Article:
Indian Air Force

IAF Renews Hunt For VVIP Helicopters A Decade After AugustaWestland Fiasco

Story Highlights
  • The IAF has used the medium-lift Mi-17 V-5 on a number of fronts, including transporting VVIPs and helping troops in forward locations and doing relief and rescue tasks.
  • The good news is that at the same time, Hindustan Aeronautics Limited (HAL) is making a medium-lift chopper that can meet the needs of the IAF's VVIP fleet.

The planned deal to buy AugustaWestland helicopters got stuck and was canceled almost ten years ago. Since then, the Indian Air Force (IAF) has started looking again for the best helicopter to fly the president, vice president, and prime minister of the country.

The Congress-led UPA government canceled the Rs 3,700 crore deal to buy 12 helicopters from AugustaWestland in January 2014, just before the Lok Sabha elections. This was because of allegations that the Anglo-Italian company had paid large bribes to Indian officials, including a former IAF chief, to get the deal done.

After taking office, Narendra Modi’s government put AgustaWestland on a “blacklist.” India used bank promises to get back a lot of the money that had been paid for the 12 helicopters. Three AgustaWestland AW101 helicopters that arrived in India in 2012 as the first of their planned deliveries are still parked at the IAF’s Palam airbase in Delhi.

Since the deal fell through, the IAF has been using Russian-made Mi-17 V-5 helicopters to move VVIPs around. But because of the war between Russia and Ukraine, this fleet has had trouble with service and upkeep. The Mi-17 helicopter was made in Russia, but several important parts, including the engine, are made in Ukraine.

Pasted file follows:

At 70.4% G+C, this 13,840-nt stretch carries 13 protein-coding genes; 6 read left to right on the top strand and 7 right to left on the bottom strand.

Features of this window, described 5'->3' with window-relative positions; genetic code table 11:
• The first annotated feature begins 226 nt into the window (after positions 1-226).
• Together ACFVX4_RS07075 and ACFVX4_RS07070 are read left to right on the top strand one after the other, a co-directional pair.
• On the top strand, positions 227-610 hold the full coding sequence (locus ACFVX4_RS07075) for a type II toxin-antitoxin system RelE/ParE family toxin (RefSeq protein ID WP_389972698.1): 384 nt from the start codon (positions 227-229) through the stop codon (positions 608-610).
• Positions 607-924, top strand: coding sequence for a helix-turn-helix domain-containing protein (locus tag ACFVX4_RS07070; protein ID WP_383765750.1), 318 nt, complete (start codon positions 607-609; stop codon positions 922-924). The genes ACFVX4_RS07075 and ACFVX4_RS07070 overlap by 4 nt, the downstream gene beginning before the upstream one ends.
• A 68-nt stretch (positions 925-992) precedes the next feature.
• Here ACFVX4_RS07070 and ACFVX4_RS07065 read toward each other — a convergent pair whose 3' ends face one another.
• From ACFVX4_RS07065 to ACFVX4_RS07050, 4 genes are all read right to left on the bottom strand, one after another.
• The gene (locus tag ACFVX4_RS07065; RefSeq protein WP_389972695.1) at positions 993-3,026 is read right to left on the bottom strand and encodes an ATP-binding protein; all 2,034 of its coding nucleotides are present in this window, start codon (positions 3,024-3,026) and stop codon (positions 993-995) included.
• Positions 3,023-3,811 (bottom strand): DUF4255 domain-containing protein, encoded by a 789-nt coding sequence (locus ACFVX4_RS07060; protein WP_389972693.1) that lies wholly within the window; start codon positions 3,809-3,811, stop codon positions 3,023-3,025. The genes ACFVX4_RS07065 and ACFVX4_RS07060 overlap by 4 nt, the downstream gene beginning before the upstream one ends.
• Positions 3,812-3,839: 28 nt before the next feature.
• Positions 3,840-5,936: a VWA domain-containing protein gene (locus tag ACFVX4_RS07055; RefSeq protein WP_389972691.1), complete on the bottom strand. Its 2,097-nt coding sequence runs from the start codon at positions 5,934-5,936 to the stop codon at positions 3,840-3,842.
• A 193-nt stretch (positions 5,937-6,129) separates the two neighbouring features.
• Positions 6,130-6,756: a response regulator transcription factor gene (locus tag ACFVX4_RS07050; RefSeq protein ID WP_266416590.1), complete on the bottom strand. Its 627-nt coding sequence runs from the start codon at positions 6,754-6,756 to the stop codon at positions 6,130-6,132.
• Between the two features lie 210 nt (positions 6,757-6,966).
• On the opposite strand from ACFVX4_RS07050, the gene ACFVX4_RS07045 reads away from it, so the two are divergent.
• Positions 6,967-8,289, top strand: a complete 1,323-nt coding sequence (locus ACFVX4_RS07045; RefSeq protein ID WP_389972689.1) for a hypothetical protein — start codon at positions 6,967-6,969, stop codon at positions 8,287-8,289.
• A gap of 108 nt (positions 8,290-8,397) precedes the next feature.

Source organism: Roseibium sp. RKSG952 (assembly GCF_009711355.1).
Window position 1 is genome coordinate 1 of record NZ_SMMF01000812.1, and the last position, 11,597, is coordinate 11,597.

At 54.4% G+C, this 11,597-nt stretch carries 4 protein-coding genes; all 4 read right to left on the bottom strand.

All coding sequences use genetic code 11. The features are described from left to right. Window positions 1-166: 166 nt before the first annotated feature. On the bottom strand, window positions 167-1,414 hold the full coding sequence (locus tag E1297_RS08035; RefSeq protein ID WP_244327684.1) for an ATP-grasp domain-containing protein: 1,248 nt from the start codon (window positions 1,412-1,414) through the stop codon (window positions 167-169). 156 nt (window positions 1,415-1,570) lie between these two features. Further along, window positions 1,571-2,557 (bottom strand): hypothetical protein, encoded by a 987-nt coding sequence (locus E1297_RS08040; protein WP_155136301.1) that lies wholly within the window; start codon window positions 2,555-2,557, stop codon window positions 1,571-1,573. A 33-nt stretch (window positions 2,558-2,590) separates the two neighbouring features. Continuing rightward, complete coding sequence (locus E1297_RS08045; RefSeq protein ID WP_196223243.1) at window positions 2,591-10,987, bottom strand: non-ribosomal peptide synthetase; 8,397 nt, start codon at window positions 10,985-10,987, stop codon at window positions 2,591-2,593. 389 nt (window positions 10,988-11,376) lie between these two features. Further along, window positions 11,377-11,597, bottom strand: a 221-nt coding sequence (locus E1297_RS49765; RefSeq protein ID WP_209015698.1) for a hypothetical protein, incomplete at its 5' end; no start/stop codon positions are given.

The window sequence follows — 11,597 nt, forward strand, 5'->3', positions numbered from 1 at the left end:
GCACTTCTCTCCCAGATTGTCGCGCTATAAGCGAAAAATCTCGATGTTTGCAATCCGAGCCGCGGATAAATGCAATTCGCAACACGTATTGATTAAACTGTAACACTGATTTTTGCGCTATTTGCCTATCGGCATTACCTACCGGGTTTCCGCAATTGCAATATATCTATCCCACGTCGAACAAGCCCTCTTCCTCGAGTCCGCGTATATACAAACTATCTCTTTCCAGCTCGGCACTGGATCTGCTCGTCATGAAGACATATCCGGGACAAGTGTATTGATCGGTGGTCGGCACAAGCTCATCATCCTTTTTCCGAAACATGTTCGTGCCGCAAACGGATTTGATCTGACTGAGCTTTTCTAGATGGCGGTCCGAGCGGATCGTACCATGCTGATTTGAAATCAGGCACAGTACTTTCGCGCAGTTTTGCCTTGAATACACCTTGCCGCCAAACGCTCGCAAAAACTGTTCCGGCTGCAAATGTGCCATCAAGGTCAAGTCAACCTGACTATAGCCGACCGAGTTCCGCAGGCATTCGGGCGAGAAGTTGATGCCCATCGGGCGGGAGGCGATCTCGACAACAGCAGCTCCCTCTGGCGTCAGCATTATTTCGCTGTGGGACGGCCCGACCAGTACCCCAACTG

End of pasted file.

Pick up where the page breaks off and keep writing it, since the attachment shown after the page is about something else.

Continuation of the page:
India and Russia’s Rosoboronexport made a deal in 2008 for 80 Mi-17 V-5 types. By 2028, the IAF wants to start getting rid of these helicopters. So, the IAF offices in New Delhi has started working on getting new helicopters for its fleet of VVIP helicopters.

The IAF command is finishing up the Air Staff Quality Requirements (ASQR) for the needed helicopter before sending them to the ministry of defense. ASQR is the first and most important step in buying air assets because it decides things like quality, technical specs, price, and competition.

But the Special Protection Group (SPG), the special force in charge of the Indian prime minister’s safety, will have a big say in which VVIP helicopter is chosen. The SPG will check to see if the picked helicopter has enough room for safety gear. Back in 2004, the SPG was a big part of making the technical requirements for buying helicopters, which made it possible for AugustaWestland’s AW101 to be in the running.

The good news is that at the same time, Hindustan Aeronautics Limited (HAL) is making a medium-lift chopper that can meet the needs of the IAF’s VVIP fleet. But it’s not likely that the idea will become real in the next 5–7 years.

The IAF has used the medium-lift Mi-17 V-5 on a number of fronts, including transporting VVIPs and helping troops in forward locations and doing relief and rescue tasks. It has worked in many different kinds of terrain, like the Siachen Glacier, and has shown its worth in UN tasks. The Mi-17 V-5 can carry more than five tons of weight, which is about 24 people. But it is also known as the helicopter that crashed near Coonoor, Tamil Nadu, in December 2021, killing India’s first Chief of Defense Staff General Bipin Rawat, his wife, and several IAF members.

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